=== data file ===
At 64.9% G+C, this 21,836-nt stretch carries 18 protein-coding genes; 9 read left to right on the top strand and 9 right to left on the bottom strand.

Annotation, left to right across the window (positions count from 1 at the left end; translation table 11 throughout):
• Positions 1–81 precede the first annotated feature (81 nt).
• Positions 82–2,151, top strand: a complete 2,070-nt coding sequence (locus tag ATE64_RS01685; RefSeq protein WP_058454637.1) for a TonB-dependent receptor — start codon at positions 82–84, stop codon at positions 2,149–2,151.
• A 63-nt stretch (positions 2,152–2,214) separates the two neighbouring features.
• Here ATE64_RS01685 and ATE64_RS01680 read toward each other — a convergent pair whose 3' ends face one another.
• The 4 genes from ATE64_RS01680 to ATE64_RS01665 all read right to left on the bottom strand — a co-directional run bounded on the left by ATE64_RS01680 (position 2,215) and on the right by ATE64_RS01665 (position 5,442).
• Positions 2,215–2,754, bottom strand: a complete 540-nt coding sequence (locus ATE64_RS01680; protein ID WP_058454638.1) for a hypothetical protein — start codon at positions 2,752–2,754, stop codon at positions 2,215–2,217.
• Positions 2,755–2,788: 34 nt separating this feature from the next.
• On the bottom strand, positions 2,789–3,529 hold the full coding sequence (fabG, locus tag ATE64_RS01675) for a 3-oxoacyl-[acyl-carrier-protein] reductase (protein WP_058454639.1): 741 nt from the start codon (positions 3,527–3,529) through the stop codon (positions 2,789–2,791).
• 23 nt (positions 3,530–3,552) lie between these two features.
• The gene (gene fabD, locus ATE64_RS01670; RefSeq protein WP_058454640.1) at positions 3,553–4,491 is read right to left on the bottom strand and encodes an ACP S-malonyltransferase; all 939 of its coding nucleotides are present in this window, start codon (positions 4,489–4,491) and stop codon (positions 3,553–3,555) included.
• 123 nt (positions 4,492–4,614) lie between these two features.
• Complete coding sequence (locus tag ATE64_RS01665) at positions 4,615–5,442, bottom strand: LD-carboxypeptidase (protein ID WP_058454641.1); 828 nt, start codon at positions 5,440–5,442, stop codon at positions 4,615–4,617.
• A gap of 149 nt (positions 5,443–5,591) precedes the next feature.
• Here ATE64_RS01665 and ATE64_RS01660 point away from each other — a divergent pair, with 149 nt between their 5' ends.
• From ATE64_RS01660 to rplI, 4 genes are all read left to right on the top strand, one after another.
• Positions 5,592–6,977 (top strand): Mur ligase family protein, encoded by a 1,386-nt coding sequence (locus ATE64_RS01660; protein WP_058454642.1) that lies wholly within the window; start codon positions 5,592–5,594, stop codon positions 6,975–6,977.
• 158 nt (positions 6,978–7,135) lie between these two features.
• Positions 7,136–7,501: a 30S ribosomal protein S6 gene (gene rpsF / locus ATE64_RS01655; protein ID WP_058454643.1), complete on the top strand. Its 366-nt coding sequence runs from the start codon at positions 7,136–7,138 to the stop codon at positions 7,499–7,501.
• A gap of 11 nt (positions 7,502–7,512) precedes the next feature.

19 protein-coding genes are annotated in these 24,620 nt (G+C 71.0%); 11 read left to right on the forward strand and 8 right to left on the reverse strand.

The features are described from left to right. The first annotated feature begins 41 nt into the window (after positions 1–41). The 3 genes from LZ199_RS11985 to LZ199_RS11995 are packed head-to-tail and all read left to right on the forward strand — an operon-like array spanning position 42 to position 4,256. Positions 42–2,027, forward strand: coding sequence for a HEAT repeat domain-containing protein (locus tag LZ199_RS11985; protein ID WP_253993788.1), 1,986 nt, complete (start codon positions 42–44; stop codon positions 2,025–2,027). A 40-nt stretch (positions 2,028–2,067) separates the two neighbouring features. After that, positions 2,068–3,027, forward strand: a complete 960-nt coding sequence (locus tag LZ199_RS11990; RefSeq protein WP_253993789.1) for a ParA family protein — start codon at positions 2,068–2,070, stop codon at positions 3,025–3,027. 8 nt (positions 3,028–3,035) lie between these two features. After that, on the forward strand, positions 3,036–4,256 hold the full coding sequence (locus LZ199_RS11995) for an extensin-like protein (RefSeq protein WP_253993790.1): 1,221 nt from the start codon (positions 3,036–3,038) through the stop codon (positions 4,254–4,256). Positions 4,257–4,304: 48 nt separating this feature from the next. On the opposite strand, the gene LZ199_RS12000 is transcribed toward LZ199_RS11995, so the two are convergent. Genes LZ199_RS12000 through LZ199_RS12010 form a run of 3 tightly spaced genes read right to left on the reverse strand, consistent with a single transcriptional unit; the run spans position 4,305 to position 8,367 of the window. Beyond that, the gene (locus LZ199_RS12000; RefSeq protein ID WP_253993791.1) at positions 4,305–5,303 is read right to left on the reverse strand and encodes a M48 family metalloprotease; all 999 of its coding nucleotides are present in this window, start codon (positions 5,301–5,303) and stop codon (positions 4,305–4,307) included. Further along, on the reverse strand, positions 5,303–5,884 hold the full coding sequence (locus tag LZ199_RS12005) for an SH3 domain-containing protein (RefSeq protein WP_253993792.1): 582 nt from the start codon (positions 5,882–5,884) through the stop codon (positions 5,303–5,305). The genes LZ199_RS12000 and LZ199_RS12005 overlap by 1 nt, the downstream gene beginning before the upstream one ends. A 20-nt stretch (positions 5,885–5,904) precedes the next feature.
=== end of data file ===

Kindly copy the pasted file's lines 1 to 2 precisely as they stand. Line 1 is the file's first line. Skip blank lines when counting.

At 64.9% G+C, this 21,836-nt stretch carries 18 protein-coding genes; 9 read left to right on the top strand and 9 right to left on the bottom strand.

Annotation, left to right across the window (positions count from 1 at the left end; translation table 11 throughout):